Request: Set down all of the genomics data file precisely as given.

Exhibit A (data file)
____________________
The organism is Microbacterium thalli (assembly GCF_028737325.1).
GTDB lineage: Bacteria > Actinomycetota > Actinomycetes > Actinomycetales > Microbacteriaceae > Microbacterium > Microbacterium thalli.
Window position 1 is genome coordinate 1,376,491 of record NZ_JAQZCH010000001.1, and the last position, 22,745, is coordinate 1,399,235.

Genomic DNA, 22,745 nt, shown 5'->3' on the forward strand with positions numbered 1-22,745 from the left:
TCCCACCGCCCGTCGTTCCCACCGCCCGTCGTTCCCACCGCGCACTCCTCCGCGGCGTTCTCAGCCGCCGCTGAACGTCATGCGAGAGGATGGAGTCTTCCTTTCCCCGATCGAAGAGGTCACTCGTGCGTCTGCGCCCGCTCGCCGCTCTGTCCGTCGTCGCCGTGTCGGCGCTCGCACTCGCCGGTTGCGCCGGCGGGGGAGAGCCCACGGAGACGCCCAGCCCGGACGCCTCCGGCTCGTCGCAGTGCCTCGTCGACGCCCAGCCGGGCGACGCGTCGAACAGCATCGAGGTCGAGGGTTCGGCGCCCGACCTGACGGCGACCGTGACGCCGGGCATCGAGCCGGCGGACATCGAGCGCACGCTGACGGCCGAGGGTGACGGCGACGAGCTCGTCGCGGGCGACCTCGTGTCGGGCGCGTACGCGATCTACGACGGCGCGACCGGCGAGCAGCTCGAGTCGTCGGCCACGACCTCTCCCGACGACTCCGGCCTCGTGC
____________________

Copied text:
The organism is Microbacterium thalli (assembly GCF_028737325.1).
GTDB lineage: Bacteria > Actinomycetota > Actinomycetes > Actinomycetales > Microbacteriaceae > Microbacterium > Microbacterium thalli.
Window position 1 is genome coordinate 1,376,491 of record NZ_JAQZCH010000001.1, and the last position, 22,745, is coordinate 1,399,235.

Genomic DNA, 22,745 nt, shown 5'->3' on the forward strand with positions numbered 1-22,745 from the left:
TCCCACCGCCCGTCGTTCCCACCGCCCGTCGTTCCCACCGCGCACTCCTCCGCGGCGTTCTCAGCCGCCGCTGAACGTCATGCGAGAGGATGGAGTCTTCCTTTCCCCGATCGAAGAGGTCACTCGTGCGTCTGCGCCCGCTCGCCGCTCTGTCCGTCGTCGCCGTGTCGGCGCTCGCACTCGCCGGTTGCGCCGGCGGGGGAGAGCCCACGGAGACGCCCAGCCCGGACGCCTCCGGCTCGTCGCAGTGCCTCGTCGACGCCCAGCCGGGCGACGCGTCGAACAGCATCGAGGTCGAGGGTTCGGCGCCCGACCTGACGGCGACCGTGACGCCGGGCATCGAGCCGGCGGACATCGAGCGCACGCTGACGGCCGAGGGTGACGGCGACGAGCTCGTCGCGGGCGACCTCGTGTCGGGCGCGTACGCGATCTACGACGGCGCGACCGGCGAGCAGCTCGAGTCGTCGGCCACGACCTCTCCCGACGACTCCGGCCTCGTGC